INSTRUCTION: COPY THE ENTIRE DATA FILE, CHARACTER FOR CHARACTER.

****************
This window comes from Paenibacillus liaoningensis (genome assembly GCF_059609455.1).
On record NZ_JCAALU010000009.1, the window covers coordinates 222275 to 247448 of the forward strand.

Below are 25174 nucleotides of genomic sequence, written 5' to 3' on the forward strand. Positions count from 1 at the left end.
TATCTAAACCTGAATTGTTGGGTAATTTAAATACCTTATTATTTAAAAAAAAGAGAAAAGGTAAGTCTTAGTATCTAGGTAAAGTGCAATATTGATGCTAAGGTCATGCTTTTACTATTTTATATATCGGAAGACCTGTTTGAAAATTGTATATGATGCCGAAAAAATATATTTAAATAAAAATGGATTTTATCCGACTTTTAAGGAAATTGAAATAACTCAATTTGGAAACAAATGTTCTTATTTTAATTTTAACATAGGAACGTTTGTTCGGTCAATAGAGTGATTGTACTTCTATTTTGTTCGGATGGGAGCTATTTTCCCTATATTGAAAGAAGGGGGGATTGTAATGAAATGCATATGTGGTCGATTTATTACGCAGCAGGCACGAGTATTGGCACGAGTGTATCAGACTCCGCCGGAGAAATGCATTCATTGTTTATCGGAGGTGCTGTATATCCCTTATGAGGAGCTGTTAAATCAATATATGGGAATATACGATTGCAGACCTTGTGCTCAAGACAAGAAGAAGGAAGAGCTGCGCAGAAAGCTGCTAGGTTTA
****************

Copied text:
This window comes from Paenibacillus liaoningensis (genome assembly GCF_059609455.1).
On record NZ_JCAALU010000009.1, the window covers coordinates 222275 to 247448 of the forward strand.

Below are 25174 nucleotides of genomic sequence, written 5' to 3' on the forward strand. Positions count from 1 at the left end.
TATCTAAACCTGAATTGTTGGGTAATTTAAATACCTTATTATTTAAAAAAAAGAGAAAAGGTAAGTCTTAGTATCTAGGTAAAGTGCAATATTGATGCTAAGGTCATGCTTTTACTATTTTATATATCGGAAGACCTGTTTGAAAATTGTATATGATGCCGAAAAAATATATTTAAATAAAAATGGATTTTATCCGACTTTTAAGGAAATTGAAATAACTCAATTTGGAAACAAATGTTCTTATTTTAATTTTAACATAGGAACGTTTGTTCGGTCAATAGAGTGATTGTACTTCTATTTTGTTCGGATGGGAGCTATTTTCCCTATATTGAAAGAAGGGGGGATTGTAATGAAATGCATATGTGGTCGATTTATTACGCAGCAGGCACGAGTATTGGCACGAGTGTATCAGACTCCGCCGGAGAAATGCATTCATTGTTTATCGGAGGTGCTGTATATCCCTTATGAGGAGCTGTTAAATCAATATATGGGAATATACGATTGCAGACCTTGTGCTCAAGACAAGAAGAAGGAAGAGCTGCGCAGAAAGCTGCTAGGTTTA